Southwest Scotland: driving to catch a boat

We spent a couple of days in Edinburgh shopping and catching up with friends under blue skies and cherry blossom before travelling to Northern Ireland.

Cricket was being played in the Meadows in the sunshine. However, the return of winter weather was forecast and by Sunday evening the clouds were appearing. We did have some rain overnight but left early the next morning with blue sky again. After the motorways, we continued down through Ayrshire on the A77. Just south of Maybole, there was a good view over the surrounding landscape. Sheep and cattle were enjoying the sun.

While enjoying the view I could hear a woodpecker drumming over in a stand of trees but could not see him. I have also recently heard that some crows can mimic the sound of a woodpecker but did not see any crows either.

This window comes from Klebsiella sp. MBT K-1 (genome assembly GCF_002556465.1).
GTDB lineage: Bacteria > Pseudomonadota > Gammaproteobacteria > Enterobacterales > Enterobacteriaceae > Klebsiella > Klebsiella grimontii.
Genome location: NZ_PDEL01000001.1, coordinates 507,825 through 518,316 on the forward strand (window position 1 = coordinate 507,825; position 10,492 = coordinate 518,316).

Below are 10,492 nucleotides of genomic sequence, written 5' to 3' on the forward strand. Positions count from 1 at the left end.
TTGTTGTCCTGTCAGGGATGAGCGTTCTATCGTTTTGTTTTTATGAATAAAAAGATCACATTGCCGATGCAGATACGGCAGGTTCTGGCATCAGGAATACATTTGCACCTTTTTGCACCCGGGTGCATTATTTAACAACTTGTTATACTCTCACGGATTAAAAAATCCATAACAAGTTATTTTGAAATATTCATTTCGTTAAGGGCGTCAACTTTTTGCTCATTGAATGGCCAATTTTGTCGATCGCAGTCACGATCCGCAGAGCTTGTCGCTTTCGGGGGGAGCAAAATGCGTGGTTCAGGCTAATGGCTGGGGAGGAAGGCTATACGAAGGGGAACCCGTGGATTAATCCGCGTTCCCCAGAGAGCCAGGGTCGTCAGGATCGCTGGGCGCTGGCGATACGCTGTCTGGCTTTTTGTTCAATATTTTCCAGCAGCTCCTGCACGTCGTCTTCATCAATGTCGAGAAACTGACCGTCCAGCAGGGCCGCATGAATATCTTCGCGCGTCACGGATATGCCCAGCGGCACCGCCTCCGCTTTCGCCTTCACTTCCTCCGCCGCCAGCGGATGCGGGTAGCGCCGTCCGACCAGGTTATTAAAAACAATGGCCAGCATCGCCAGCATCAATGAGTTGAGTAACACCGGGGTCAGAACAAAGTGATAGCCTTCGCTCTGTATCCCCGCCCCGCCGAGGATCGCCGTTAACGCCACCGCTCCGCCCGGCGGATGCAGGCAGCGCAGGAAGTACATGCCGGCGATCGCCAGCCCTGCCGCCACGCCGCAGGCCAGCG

At the south end of Girvan beach we had our first sight of the sea and the Ailsa Craig. This unpopulated island provided the granite to make curling stones. It is now home to gannets, guillemots and also puffins. It is an RSPB reserve and can be visited by boat. Tours run from Girvan and Campbeltown during summer.

Further down the coast, there was quite a high wind and the waves were getting up. It might not be a very smooth crossing.

Our boat was due to leave from the P&O port at Cairnryan which has its own small lighthouse.

As we are seasoned crossers of the Irish Sea and the Minch, the slight rolling and pitching of the boat did not bother us. On arrival in Larne, Facebook friends were posting snowy photographs from parts of northern Scotland. We managed to get to our destination before the hail and rain caught up with us for a short time in the evening but the sun is peeking through the clouds again this morning.